"I was trying to get Alfredsson with (Mike) Fisher at parts of the game to get away from the checking (line) and the pair of defensemen that they like to play against the Spezza line," Murray said. "That's basically it. ... We had some good shifts, but obviously, when you don't score goals, it means very little."

"We're not going to score every night," Heatley said. "We'd like to, obviously. We just have to keep doing what we do best, generate chances. They have a very defensive style, very good checking line, good defensemen. It's up to us to find ways to score goals."

Ducks coach Randy Carlyle was not surprised by the in-game line switches of his counterpart.

"In this game, when you're at this juncture of the season, you have to be prepared to make adjustments," Carlyle said. "They made an adjustment, and then we tried to counter. That's part of the game. That's part of the strategy that you put in place."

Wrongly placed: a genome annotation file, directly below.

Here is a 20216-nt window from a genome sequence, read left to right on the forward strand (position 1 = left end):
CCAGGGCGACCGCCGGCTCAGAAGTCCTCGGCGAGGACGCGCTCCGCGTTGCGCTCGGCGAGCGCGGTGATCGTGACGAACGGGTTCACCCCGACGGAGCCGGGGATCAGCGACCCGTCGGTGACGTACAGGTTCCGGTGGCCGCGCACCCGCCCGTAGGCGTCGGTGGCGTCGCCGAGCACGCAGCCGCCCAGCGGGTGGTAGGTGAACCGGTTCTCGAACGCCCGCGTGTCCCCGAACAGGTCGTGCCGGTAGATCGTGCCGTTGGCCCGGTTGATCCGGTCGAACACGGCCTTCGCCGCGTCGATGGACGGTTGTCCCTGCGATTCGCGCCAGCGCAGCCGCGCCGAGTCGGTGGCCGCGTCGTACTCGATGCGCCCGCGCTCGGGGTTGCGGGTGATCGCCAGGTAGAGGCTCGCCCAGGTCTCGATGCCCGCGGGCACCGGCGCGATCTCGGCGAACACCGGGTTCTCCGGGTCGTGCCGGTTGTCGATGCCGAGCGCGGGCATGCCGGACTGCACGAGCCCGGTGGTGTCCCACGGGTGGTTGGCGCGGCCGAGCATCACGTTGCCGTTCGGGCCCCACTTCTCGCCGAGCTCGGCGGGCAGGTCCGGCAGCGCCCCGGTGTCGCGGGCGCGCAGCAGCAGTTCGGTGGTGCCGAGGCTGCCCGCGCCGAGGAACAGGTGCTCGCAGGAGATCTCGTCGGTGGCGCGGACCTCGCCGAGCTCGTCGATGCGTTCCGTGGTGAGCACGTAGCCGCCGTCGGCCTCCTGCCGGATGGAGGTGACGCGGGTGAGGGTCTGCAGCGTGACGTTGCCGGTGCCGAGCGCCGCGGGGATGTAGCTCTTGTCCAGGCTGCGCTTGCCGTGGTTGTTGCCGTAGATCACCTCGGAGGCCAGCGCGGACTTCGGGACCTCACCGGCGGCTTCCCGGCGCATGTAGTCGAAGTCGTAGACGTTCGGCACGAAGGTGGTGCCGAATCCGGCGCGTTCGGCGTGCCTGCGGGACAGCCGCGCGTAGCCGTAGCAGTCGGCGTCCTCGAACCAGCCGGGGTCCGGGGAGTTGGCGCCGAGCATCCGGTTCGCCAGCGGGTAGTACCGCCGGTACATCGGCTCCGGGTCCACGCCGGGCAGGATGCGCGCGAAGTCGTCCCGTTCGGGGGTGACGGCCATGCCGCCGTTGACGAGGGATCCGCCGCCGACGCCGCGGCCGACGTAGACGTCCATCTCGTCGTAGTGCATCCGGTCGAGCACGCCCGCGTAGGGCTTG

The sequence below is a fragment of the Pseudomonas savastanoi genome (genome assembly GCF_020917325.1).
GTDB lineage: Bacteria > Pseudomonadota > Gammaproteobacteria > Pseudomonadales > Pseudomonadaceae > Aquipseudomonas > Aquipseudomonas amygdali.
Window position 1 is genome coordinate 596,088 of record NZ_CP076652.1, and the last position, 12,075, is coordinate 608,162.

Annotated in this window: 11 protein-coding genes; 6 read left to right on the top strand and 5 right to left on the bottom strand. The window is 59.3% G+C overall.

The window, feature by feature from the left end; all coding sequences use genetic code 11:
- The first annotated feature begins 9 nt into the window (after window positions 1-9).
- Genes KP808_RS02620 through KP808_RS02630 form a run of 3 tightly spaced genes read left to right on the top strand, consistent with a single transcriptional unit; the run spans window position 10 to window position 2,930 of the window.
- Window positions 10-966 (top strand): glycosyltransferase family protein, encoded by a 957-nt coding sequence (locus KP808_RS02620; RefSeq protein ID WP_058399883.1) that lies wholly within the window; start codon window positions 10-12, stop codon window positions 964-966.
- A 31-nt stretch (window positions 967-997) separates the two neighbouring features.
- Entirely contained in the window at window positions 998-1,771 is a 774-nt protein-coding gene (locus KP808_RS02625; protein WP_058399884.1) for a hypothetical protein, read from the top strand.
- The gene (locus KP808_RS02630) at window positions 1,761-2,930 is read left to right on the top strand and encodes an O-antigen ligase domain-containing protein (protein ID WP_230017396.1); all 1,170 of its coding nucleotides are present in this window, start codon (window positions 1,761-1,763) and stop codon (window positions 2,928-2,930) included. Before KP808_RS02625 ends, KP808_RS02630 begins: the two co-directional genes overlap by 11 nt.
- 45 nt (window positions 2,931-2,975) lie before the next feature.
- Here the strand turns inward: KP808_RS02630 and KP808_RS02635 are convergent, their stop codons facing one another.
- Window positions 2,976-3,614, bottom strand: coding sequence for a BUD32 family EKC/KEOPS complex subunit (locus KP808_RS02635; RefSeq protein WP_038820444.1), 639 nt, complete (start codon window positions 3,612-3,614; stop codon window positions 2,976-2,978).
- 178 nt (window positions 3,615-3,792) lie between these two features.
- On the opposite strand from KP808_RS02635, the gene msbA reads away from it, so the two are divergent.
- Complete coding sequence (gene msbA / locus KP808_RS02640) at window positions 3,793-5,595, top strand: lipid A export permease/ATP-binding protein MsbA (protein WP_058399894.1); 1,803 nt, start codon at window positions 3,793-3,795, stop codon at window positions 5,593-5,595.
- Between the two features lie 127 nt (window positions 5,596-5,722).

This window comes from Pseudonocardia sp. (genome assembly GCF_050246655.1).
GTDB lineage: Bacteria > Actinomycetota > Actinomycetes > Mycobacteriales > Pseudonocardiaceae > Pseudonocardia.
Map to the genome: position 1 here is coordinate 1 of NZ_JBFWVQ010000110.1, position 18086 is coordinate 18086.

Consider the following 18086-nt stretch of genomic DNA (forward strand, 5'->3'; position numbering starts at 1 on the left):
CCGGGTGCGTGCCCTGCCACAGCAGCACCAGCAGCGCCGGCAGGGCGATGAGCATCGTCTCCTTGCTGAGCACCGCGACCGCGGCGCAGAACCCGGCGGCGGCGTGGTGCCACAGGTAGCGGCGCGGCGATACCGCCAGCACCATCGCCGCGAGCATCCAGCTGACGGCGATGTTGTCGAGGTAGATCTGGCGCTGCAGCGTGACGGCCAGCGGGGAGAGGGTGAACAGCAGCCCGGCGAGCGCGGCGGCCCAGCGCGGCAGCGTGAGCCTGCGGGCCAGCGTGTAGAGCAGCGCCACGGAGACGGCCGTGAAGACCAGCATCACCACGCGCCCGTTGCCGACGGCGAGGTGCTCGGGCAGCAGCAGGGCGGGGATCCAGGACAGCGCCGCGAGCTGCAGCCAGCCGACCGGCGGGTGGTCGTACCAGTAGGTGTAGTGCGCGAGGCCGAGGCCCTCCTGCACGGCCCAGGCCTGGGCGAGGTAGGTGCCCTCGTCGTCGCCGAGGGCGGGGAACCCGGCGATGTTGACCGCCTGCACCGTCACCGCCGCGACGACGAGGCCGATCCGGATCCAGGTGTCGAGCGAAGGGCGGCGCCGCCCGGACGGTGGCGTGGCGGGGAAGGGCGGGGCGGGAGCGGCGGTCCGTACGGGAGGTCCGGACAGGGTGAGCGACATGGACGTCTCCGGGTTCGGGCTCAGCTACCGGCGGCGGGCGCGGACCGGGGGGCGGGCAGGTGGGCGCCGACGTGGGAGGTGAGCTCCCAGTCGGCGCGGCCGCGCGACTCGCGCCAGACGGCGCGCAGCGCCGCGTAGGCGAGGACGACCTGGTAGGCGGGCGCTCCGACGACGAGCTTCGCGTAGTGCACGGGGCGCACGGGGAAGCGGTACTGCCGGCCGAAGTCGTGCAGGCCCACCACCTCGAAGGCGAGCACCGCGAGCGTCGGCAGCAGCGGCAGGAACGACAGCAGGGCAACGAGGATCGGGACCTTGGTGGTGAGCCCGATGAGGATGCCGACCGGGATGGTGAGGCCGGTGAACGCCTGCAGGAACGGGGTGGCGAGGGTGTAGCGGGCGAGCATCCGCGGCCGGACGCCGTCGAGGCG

• STANLEY CUP FINALS
    NHL FINAL 1ST 2ND 3RD TOTAL
    --- --- --- -----
    OTTAWA 0 0 0 0
    ANAHEIM 0 0 1 1 FINAL
    GOAL SCORING:
    1ST PRD: NONE
    2ND PRD: NONE
    3RD PRD: ANA - SAMUEL PAHLSSON 3 (UNASSISTED) 14:16
    POWER-PLAY CONVERSIONS: OTT - 0 OF 4, ANA - 0 OF 4.
    SHOTS ON GOAL: 1ST 2ND 3RD TOTAL
    --- --- --- -----
    OTT 7

    May 30 10:41 PM


  • STANLEY CUP FINALS
    NHL OTTAWA 0
    ANAHEIM 1
    3RD PRD: ANA - SAMUEL PAHLSSON 3 (UNASSISTED) 14:16

    Senators vs. DucksMay 30 10:30 PM
  • 15
    roots
    RUWTbot Added 15 roots (Close Finish)

    Senators vs. DucksMay 30 10:27 PM


  • STANLEY CUP FINALS
    NHL END OF THE 2ND 1ST 2ND 3RD TOTAL
    --- --- --- -----
    OTTAWA 0 0 0
    ANAHEIM 0 0 0 END OF THE 2ND
    GOAL SCORING:
    1ST PRD: NONE
    2ND PRD: NONE
    SHOTS ON GOAL: 1ST 2ND 3RD TOTAL
    --- --- --- -----
    OTT 7 4 11
    ANA 12 14 26
    GOALIES: OTT - RAY EMERY
    ANA - JEAN-SEBASTIEN GI

    May 30 9:45 PM


  • STANLEY CUP FINALS
    NHL END OF THE 1ST 1ST 2ND 3RD TOTAL
    --- --- --- -----
    OTTAWA 0 0
    ANAHEIM 0 0 END OF THE 1ST
    GOAL SCORING:
    1ST PRD: NONE
    SHOTS ON GOAL: 1ST 2ND 3RD TOTAL
    --- --- --- -----
    OTT 7 7
    ANA 12 12
    GOALIES: OTT - RAY EMERY
    ANA - JEAN-SEBASTIEN GIGUERE

    May 30 8:53 PM
  • vavera4ka GO DUCKS GO!!

    Senators vs. DucksMay 30 3:26 PM